Theoretically speaking, if you were to travel to
or near the core of the Earth, would you be
heavier because the radius would decrease between
you and the core; therefore, decreasing the
radius in the formula
Fg=Gm_{1}m_{2}/r^{2} and
increasing the Fg?

Question Date: 20081218   Answer 1:
Hi, you're halfway there with that reasoning,
but you've forgotten that one of the other
variables in that equation also changes when you
move closer to the center of the Earth: the mass
of the object pulling on you, which I'll call
M_{1}. More specifically, in the
formula F_{gravity} = G * M_{1}
* M_{you} / r^{2}
,
M_{1} is the mass enclosed within
a sphere that has a surface at radius r. So, when
you're on the surface of the Earth, M_{1}
= M_{Earth}. But when you're closer to
the center of the Earth, M_{1} is less
than M_{Earth}. And when you're very
close to the center, you can approximate the mass
density of Earth, rho, as constant, so that the
mass contained within a sphere of radius r is just
the volume (4/3*pi*r^{3}) times the
density: M_{1} = rho * 4/3 * pi *
r^{3} .
Plugging that into the
force equation gives
F = G * 4/3 * pi *
M_{you} * rho * r .Since rho is just
some number (somewhere between 1 and 10 grams per
cubic centimeter), and M_{you} stays
constant, the force goes to 0 as r goes to 0. And
that makes sense because at the exact center of
the Earth, which direction would gravity pull on
you? All directions look the same, so there can't
be a force due to gravity! And so the force near
the center must be nearly zero. Physicists
call that a "proof by symmetry", which can be very
useful while involving no effort, both of which
are appealing to physicists! Another example that
comes to mind as I drink my coffee: the next time
you're holding a glass of liquid, put it down with
a slight bump on the table, keeping the bottom as
flat as you can. Or think back to the movie
"Jurassic Park", when the kid has his water on the
car's dashboard and the T. Rex is stomping closer.
What do the waves on the surface look like?
Better yet, what do they HAVE to look like?
Circles, because there aren't any preferred
directions in this setup! The waves only "know"
about the symmetries of the cup, which are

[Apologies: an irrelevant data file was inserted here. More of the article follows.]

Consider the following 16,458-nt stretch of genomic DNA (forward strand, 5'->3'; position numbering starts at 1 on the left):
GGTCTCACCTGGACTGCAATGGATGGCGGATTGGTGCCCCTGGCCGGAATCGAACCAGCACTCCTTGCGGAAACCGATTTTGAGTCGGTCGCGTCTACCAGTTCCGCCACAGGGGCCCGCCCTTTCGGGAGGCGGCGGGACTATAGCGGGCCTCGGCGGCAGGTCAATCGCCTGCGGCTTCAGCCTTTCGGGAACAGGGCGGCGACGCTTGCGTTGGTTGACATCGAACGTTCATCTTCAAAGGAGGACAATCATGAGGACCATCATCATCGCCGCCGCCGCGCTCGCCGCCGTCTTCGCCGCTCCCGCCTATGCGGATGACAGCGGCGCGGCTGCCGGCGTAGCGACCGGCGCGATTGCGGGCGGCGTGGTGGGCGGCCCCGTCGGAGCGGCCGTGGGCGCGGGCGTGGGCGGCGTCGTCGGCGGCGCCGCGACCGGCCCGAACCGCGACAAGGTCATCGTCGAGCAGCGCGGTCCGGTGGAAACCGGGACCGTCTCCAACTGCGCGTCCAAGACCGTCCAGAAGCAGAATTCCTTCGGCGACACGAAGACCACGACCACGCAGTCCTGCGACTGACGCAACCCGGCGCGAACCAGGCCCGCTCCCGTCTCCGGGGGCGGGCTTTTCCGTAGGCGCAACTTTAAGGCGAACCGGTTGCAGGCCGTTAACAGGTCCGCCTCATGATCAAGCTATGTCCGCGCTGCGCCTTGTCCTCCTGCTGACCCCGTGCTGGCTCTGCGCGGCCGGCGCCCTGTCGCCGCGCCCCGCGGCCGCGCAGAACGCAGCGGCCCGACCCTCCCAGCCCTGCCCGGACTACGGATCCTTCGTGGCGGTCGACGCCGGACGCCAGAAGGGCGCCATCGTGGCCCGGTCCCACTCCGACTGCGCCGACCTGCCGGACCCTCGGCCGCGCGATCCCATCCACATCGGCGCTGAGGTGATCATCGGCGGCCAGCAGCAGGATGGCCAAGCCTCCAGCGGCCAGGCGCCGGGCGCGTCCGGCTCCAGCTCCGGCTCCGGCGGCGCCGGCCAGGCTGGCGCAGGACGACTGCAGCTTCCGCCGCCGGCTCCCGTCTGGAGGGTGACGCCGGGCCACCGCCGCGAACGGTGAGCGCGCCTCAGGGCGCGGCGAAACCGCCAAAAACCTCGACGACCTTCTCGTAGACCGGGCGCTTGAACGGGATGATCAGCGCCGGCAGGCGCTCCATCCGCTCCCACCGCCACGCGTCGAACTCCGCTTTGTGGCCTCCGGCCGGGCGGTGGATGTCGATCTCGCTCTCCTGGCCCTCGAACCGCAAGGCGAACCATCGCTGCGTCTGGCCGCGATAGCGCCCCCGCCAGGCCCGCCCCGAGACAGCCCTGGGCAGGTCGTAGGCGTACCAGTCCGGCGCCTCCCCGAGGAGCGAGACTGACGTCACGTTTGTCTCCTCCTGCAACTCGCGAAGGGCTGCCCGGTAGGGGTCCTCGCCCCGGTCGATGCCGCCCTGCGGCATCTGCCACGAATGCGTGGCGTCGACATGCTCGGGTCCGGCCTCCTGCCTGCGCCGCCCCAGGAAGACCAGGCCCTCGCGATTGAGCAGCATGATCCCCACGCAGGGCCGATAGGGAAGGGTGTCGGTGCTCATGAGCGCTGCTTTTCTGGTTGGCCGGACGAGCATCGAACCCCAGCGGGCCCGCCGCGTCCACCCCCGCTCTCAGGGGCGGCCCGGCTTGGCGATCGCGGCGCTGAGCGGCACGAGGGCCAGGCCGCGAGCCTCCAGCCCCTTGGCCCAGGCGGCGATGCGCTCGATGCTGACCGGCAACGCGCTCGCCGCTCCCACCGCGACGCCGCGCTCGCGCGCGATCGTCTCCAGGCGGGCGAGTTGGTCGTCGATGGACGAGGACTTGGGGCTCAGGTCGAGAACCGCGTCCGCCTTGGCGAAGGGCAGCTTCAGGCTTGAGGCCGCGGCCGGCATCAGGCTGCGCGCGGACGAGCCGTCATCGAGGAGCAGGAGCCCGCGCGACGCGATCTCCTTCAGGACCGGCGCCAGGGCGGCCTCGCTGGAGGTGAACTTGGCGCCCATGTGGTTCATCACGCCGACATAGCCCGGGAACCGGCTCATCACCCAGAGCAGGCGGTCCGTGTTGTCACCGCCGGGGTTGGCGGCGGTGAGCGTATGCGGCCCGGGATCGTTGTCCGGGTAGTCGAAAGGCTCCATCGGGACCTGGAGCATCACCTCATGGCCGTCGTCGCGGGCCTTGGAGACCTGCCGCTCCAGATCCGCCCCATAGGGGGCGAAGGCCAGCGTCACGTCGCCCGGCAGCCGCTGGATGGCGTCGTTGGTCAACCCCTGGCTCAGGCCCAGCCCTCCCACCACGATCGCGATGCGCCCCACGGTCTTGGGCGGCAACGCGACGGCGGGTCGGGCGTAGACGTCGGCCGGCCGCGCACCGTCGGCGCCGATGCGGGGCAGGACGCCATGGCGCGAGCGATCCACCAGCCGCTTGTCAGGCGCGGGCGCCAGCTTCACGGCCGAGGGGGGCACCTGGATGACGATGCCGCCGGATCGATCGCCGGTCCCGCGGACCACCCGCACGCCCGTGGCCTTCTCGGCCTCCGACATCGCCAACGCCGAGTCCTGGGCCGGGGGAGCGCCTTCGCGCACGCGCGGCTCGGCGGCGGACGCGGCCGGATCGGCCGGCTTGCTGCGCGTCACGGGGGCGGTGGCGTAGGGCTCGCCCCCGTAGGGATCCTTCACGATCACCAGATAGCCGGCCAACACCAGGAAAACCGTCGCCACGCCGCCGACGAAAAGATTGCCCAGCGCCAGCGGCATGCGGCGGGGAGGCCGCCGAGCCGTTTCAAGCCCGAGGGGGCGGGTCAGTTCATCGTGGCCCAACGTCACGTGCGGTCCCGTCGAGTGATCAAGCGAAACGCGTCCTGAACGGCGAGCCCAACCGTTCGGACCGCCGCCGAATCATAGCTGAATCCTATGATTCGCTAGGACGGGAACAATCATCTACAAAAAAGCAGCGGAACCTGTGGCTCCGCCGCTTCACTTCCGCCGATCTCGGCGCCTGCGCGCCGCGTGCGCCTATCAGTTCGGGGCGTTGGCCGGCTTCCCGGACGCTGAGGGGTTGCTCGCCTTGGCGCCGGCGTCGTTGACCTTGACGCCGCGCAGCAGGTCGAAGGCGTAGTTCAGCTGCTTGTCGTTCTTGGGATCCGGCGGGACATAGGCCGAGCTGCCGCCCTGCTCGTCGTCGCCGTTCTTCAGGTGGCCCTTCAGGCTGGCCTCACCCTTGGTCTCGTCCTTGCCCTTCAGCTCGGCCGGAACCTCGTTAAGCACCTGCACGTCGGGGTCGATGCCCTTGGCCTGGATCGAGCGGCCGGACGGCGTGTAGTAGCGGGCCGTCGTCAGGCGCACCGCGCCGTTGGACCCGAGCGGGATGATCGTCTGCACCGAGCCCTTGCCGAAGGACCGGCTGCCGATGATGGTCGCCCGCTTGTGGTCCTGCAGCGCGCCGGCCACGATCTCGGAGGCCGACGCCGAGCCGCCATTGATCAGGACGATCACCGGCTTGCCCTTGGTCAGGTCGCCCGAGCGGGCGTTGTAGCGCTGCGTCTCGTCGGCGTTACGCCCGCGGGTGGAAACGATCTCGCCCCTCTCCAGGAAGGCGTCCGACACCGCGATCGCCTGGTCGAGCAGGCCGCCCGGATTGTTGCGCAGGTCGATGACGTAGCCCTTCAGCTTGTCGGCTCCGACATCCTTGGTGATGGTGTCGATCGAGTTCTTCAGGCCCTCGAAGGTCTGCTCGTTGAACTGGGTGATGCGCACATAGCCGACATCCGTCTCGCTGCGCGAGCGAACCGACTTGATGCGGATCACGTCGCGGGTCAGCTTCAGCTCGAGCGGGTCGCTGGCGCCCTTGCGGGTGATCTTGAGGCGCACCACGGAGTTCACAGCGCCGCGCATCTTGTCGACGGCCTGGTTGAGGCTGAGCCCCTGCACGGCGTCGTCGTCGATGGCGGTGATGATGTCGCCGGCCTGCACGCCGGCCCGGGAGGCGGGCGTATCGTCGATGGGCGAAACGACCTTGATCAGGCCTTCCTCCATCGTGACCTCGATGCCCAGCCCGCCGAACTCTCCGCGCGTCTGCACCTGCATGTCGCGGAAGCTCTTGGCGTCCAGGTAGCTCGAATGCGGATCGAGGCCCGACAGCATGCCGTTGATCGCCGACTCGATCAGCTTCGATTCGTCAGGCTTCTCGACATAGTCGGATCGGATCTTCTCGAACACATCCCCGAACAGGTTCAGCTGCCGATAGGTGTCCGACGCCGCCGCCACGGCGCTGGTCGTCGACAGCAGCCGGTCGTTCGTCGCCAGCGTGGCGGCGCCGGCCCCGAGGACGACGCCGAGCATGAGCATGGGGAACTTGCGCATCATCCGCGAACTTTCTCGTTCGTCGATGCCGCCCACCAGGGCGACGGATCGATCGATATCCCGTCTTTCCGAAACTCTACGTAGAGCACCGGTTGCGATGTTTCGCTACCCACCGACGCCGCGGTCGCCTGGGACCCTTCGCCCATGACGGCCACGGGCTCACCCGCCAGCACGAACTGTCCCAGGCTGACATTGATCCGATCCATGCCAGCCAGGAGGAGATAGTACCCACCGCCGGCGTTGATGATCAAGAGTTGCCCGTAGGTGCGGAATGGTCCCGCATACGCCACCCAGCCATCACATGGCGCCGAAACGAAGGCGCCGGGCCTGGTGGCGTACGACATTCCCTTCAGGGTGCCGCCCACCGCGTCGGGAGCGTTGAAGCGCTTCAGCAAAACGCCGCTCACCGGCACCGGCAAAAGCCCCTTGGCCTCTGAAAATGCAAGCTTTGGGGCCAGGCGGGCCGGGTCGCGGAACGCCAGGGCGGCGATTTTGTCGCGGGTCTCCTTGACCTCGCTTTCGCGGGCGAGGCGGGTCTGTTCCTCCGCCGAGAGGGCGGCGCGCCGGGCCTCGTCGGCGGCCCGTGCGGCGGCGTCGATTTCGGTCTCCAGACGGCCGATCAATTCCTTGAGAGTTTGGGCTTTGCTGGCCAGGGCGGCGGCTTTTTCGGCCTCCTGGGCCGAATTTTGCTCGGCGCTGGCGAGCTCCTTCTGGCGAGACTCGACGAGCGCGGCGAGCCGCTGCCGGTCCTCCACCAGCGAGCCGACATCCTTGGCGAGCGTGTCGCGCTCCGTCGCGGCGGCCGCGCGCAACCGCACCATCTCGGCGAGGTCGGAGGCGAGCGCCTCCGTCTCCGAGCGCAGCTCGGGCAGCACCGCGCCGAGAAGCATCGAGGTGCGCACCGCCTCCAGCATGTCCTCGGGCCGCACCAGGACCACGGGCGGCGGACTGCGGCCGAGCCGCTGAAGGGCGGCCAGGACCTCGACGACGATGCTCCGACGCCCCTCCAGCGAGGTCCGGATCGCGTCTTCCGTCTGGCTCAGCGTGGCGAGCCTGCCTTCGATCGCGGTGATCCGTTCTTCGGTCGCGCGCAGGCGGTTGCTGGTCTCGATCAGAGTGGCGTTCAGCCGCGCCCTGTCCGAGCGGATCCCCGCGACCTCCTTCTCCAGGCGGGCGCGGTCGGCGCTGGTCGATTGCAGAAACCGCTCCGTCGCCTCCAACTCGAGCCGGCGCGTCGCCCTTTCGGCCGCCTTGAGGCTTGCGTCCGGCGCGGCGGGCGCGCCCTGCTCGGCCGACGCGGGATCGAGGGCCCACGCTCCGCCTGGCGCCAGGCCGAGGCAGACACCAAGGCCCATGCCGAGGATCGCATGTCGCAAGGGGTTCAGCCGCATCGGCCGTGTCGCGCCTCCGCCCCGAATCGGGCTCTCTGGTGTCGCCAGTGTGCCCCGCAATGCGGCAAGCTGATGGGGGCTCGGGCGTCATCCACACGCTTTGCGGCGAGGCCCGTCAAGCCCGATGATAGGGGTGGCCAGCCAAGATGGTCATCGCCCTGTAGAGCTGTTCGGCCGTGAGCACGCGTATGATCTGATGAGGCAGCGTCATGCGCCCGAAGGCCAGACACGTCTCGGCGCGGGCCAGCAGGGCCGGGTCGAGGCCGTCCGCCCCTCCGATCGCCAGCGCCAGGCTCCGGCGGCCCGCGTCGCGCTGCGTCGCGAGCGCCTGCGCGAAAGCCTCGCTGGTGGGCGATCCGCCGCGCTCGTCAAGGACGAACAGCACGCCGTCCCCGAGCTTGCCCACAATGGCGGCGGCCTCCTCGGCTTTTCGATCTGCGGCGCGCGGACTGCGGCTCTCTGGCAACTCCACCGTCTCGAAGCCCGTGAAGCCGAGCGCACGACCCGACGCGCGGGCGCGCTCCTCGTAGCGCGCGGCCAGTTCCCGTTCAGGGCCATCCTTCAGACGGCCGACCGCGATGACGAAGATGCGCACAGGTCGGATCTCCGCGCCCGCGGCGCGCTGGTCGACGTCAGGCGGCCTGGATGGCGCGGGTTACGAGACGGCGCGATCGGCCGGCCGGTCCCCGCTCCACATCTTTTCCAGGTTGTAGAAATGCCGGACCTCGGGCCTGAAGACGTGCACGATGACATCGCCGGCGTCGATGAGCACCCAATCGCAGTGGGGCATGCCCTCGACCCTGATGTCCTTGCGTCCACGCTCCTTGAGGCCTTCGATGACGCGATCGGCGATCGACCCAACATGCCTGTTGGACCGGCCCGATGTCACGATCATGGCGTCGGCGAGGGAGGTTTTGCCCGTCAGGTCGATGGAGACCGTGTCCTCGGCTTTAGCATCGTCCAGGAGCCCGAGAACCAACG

circular. Symmetries in all aspects of
physics can take you a long, long distance, in
ways that still blow my mind. Good luck with your
studies!
  Answer 2:
Actually, the acceleration due to gravity is
found from the following formula g= G
M(r)/r^{2} where M(r) is the mass of earth
between the center of earth and distance r from
the center. So, given how the mass of the
earth between the center and some distance r from
center varies, it turns of the g is almost
constant from the surface down to a depth of about
3000 km. thereafter g decreases until it would be
zero at the center of the earth . If you
google this site: gravity you
can see a graph of gravity (actually the value of
little g) vs depth.
  Answer 3:
No, actually you would get lighter. If you
are inside of a hollow, massive sphere, you would
experience no gravity. This is because the sides
of the sphere are pulling on you equally in all
directions. Even if you are closer to one edge of
the sphere, there is more material on the other
side even if it's farther away. You experience no
gravity. Now, the Earth is not a hollow
sphere, but what this does mean is that as you
burrow into the Earth, the mass of the planet is
divided into two parts: (1) the mass that is above
your current depth, and (2) the mass still inward
toward the center. The mass of (1) doesn't matter,
but you do feel gravity from mass (2). However, as
you continue going inward, the mass of (2) is
progressively getting smaller because the radius
out to you is getting smaller. Mass is
proportional to volume, which is in turn
proportional to the cube of the radius.
Gravitational force, alternatively, is inversely
proportional to the square of the radius.
r^{3}/r^{2} = r, which means that
the amount of gravity you experience is
proportional to the radius, and the farther out
from the center you are, the more gravity there
is, until, of course, you break out again through
the surface of the Earth. Now, in this
calculation, I assumed that the Earth has the same
density throughout. It doesn't; the core is a lot
denser than the mantle or the crust. Because of
this, it may be that for a while you would get
heavier as you bored in for exactly the reason you
suggested in the first place because you're
getting closer to the surface of the denser, more
massive core. You would have to do the calculation
(density of the mantle is about 2.5 thousand
kg/m^{3}, density of the core is about 10
thousand kg/m^{3}, the Earth has a radius
of 6.4 million meters, and the radius of the core
is I think about 3 million meters). The
only time in which you could bore into something
and get heavier as you go farther in is if all of
the mass is concentrated at the very center 
something which only happens in a black hole.
There, your weight really does become infinite as
you approach the center of the hole.
  Answer 4:
You would be lighter because all of earth's
mass would be distributed equally all around you.
All of it would be pulling on you, but the pull
would be equal from every direction, so it would
all cancel out. On the other hand, if you squeezed
Earth to a smaller radius, so it had the same mass
but you were still outside it, then your weight
(gravitational force) would go up just like you
predict from the Fg equation.
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